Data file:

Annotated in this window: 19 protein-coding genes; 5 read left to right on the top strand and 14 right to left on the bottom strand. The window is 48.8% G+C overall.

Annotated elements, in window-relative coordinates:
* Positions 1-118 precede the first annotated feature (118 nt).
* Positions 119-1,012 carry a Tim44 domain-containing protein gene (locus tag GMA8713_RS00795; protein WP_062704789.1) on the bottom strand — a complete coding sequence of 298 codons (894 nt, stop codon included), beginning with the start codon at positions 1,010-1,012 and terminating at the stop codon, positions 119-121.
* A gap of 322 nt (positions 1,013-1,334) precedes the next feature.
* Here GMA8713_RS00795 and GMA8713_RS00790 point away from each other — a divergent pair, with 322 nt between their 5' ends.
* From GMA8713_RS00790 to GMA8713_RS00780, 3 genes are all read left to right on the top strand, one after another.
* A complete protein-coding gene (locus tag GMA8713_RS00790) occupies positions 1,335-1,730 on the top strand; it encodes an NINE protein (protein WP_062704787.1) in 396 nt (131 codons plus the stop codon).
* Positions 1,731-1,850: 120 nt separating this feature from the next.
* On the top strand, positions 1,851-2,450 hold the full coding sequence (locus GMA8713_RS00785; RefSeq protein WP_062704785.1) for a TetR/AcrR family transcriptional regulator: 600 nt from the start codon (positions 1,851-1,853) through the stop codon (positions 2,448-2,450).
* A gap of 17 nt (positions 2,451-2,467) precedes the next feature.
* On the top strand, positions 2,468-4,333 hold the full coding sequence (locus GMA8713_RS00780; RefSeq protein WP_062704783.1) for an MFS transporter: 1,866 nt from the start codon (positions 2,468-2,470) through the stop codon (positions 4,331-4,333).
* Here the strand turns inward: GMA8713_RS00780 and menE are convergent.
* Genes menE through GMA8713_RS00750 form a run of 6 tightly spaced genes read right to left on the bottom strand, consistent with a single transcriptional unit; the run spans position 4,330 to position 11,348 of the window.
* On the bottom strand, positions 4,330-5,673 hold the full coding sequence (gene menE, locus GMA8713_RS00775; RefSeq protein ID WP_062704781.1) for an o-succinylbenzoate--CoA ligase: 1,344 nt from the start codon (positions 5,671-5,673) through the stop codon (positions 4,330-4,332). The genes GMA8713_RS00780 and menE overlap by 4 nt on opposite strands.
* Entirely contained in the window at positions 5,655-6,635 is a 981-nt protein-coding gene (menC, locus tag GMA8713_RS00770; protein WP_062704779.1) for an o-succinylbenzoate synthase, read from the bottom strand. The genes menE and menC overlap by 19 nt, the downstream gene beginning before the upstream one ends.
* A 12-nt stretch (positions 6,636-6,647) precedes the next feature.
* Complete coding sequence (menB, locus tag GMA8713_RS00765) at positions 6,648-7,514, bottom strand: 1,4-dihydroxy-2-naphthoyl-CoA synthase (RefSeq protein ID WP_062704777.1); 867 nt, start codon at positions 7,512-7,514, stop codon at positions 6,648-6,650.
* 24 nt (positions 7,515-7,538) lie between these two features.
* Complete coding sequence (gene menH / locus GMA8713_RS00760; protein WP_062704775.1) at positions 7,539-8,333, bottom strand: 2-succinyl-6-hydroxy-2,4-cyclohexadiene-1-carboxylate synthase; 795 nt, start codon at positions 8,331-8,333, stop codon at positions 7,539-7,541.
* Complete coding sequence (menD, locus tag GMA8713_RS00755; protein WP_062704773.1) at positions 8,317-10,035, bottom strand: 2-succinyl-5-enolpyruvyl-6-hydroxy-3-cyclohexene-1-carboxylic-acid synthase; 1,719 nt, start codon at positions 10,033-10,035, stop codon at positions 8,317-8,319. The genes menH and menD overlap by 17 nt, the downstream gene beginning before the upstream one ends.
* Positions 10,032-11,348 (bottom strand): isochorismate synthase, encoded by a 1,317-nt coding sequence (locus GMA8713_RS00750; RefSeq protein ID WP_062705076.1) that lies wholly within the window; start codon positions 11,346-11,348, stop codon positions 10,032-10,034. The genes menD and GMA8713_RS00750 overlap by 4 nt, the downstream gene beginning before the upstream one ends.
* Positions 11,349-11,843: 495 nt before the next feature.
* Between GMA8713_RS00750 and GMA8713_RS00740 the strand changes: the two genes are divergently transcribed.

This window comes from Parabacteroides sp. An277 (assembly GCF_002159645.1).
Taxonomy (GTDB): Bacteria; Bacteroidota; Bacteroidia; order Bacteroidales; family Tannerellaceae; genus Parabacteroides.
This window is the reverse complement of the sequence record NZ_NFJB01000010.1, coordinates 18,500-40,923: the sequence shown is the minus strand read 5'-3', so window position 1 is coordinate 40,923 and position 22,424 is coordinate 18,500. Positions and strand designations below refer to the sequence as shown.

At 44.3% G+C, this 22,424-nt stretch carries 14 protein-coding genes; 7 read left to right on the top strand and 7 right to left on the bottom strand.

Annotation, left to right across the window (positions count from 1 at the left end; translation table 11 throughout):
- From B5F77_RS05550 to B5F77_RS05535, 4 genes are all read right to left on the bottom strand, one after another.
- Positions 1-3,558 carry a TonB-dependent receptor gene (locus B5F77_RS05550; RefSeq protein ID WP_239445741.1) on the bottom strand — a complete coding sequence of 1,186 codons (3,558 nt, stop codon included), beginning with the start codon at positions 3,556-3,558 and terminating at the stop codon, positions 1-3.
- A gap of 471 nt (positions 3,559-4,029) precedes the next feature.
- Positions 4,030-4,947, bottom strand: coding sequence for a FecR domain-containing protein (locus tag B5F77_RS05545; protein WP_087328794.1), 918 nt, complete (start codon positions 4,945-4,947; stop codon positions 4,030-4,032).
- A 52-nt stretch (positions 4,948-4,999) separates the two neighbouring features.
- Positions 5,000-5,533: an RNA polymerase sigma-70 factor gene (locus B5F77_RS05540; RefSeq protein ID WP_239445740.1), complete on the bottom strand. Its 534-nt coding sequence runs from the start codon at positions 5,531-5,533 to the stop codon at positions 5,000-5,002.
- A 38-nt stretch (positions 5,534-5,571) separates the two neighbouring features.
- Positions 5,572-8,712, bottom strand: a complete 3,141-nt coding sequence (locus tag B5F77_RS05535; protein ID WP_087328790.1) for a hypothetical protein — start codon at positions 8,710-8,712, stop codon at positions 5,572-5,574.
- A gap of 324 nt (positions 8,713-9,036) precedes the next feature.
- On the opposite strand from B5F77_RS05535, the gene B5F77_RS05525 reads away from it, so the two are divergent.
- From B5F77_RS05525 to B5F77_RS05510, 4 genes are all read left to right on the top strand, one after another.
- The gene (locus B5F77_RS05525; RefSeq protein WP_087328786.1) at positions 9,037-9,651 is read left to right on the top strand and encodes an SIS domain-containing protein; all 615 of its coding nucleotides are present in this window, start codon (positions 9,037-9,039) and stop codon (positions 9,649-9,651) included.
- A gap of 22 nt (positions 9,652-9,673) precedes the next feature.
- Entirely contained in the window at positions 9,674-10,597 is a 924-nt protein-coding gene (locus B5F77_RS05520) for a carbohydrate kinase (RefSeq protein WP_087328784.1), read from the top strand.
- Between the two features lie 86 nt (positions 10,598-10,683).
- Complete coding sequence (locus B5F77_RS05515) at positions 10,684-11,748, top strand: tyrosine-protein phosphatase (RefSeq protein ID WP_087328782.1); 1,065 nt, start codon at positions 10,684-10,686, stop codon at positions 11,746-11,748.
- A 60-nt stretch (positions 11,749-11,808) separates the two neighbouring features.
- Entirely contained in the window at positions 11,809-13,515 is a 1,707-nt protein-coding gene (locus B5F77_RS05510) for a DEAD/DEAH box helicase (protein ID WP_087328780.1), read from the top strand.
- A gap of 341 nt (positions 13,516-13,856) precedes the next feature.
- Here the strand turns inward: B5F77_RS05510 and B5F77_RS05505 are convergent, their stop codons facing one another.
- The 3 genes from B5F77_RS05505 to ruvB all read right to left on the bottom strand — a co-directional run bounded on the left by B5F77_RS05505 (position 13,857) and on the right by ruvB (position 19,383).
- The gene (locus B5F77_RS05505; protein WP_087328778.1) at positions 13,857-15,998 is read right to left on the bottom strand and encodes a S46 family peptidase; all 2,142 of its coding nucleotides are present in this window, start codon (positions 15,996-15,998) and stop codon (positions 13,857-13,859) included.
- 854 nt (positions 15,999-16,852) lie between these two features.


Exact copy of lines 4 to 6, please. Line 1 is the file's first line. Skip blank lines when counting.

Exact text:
* Positions 119-1,012 carry a Tim44 domain-containing protein gene (locus tag GMA8713_RS00795; protein WP_062704789.1) on the bottom strand — a complete coding sequence of 298 codons (894 nt, stop codon included), beginning with the start codon at positions 1,010-1,012 and terminating at the stop codon, positions 119-121.
* A gap of 322 nt (positions 1,013-1,334) precedes the next feature.
* Here GMA8713_RS00795 and GMA8713_RS00790 point away from each other — a divergent pair, with 322 nt between their 5' ends.